Updated: Apr 27, 2021
For many employees, the 9 to 5 - five days a week working practice has always meant there has been a boundary between the workplace and the home space and as such security measures implemented are primarily focused on home security. However, with the prevalence of WFH on a full time or hybrid basis increasing, this boundary has changed and with the home space now also providing the work space, there is a need to reconsider or at the very least ‘refresh’ security measures, so they reflect the needs of the ‘premises’ as opposed to just the home.
Is There a WFH Security Problem?
From a security perspective when WFH, in theory not much is likely to change except that the property owner will be present more often and subject to their WFH patterns, potentially ‘in and out’ of the property more frequently. At first glance, these two changes may not seem to pose much of a threat to the security of the property but if considered in a little more detail, it is clear that due consideration should be given to implementing robust security measures.
Ignoring the movements of other family members going about their daily routines, previously an employee would exit the home in the morning to commute to work, go for lunch, perhaps have an after work social event or gym visit and return home of an evening – equivalent of two ‘home’ movements. When WFH, a healthy and productive routine could include a morning walk or jog, a coffee break in the garden, a walk to the local shops or park at lunch and a social catch up or gym visit after work – equivalent to eight ‘property’ movements. With an increase in property exits and entries of 400%, the chances of leaving a window or door unlocked or an alarm not set are clearly increased significantly.
In respect of the first point, with the property owner being present for longer periods of the day and week, they are at far higher risk of being there during an attempted break in. Figures from the UK Office of National Statistics (ONS) published last year highlighted that 58% of burglaries happen when someone is at home, with most taking place between 10am and 3pm, although it is possible that these figures could change markedly due to the WFH increase. Only time will tell.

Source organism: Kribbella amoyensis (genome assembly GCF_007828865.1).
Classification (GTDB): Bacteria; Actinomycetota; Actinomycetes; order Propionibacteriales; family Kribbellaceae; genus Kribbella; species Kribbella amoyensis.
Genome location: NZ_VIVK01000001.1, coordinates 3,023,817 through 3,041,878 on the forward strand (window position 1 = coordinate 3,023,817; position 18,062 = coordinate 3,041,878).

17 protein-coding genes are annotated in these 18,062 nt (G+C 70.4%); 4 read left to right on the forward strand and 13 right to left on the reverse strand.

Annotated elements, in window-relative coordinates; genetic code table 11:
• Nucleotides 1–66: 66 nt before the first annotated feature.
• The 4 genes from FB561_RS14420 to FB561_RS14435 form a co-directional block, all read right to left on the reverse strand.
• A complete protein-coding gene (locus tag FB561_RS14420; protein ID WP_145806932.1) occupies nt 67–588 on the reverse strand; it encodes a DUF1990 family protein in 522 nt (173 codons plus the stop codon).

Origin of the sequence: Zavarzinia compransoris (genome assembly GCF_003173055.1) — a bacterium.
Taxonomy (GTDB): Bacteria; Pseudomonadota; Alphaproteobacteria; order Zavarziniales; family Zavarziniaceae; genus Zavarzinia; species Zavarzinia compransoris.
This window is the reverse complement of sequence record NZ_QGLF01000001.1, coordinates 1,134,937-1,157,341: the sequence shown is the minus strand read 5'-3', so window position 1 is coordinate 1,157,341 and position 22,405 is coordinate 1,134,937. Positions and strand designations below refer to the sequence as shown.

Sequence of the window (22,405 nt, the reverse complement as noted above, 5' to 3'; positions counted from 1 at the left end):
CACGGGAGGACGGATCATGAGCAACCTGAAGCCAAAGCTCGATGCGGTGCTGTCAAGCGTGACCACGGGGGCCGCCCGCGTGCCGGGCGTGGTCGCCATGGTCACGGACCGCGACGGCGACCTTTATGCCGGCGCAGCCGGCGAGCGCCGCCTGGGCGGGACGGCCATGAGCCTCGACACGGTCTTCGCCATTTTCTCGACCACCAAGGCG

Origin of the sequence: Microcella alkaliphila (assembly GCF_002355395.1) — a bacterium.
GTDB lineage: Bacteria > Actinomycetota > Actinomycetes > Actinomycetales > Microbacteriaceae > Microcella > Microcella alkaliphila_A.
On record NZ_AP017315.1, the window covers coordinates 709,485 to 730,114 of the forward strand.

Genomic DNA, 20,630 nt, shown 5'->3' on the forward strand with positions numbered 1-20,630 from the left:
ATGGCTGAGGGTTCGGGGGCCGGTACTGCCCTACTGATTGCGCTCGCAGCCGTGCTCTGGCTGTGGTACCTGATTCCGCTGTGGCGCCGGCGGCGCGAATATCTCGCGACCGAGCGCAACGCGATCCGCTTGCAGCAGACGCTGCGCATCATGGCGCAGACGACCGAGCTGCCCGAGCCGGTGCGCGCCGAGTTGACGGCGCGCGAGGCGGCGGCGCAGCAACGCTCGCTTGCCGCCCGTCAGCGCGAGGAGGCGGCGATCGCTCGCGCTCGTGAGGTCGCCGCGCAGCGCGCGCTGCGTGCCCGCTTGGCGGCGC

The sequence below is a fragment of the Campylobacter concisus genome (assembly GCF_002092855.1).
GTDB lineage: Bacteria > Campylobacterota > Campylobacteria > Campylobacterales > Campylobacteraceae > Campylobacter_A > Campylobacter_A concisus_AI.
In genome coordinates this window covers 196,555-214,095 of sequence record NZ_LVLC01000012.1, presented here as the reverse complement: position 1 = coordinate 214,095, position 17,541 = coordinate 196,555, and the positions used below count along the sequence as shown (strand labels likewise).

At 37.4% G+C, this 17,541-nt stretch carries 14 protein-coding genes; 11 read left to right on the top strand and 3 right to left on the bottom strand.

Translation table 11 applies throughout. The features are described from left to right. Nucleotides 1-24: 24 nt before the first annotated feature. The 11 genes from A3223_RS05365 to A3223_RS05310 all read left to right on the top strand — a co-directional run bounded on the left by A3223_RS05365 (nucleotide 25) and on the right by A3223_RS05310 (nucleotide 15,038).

So what impact would a break-in really have? Of course, some personal belongings like TV’s, sound systems and cash are replaceable but others like jewellery and family heirlooms have sentimental value and are irreplaceable. Similarly work-related items like laptops and phones are replaceable but their content may not be, and their theft could have a significant detrimental impact on the employee and the employer. For many people however, the theft of these items pale into insignificance when compared to the emotional and mental distress a break-in can have on not just the person directly affected but also on other family members.
WFH Security Fact:
The average associated cost of a domestic burglary is estimated to be around £5,930 when considering, property stolen and damaged (£1,400) and all other associated costs like lost out-put or productivity, police costs and physical and emotional harm.
(The Office for National Statistics (ONS))
What Security Measures to Take When WFH?
For employees needing to adopt an element of WFH, steps need to be taken to assess the properties current security measures and where necessary, enhance them to make them fit for the property in its new capacity as also a place of work. Aspects to consider may include:
Lighting The installation of appropriate time or movement sensitive security lighting around all external doors, gates, pathways, garages and workshops as a deterrent. The lighting would also help improve image quality where cameras are installed. In addition to this, a similar approach to internal lighting should also be considered with time sensitive units fitted
External Doors Checking of all external door locks to establish if they meet the recommended minimum security specifications and replacing where necessary. When obtaining house insurance, most comparison sites or providers ask what type of door locks are fitted on all external doors and so this can also have a positive financial baring too. A useful guide to establish what type of locks are currently installed and what options are available can be found in this useful guide.
Windows Similarly to external doors, ensuring the most appropriate security locks are installed on windows is a fundamental security measure. Even windows that do have reasonable manufacturers proprietary locks fitted, can be enhanced with extra aftermarket locks at minimal cost.
Security Cameras The installation of strategically placed external security cameras which act as a deterrent and can include features like motion detection, night vision, Wi-Fi capability, HD video recording and 2-way talk. Where a break-in does occur and there is no sign of forced entry (for example a door or window has been left unlocked), the use of security cameras can also provide vital evidence for the police or home insurance provider that a theft offence has taken place.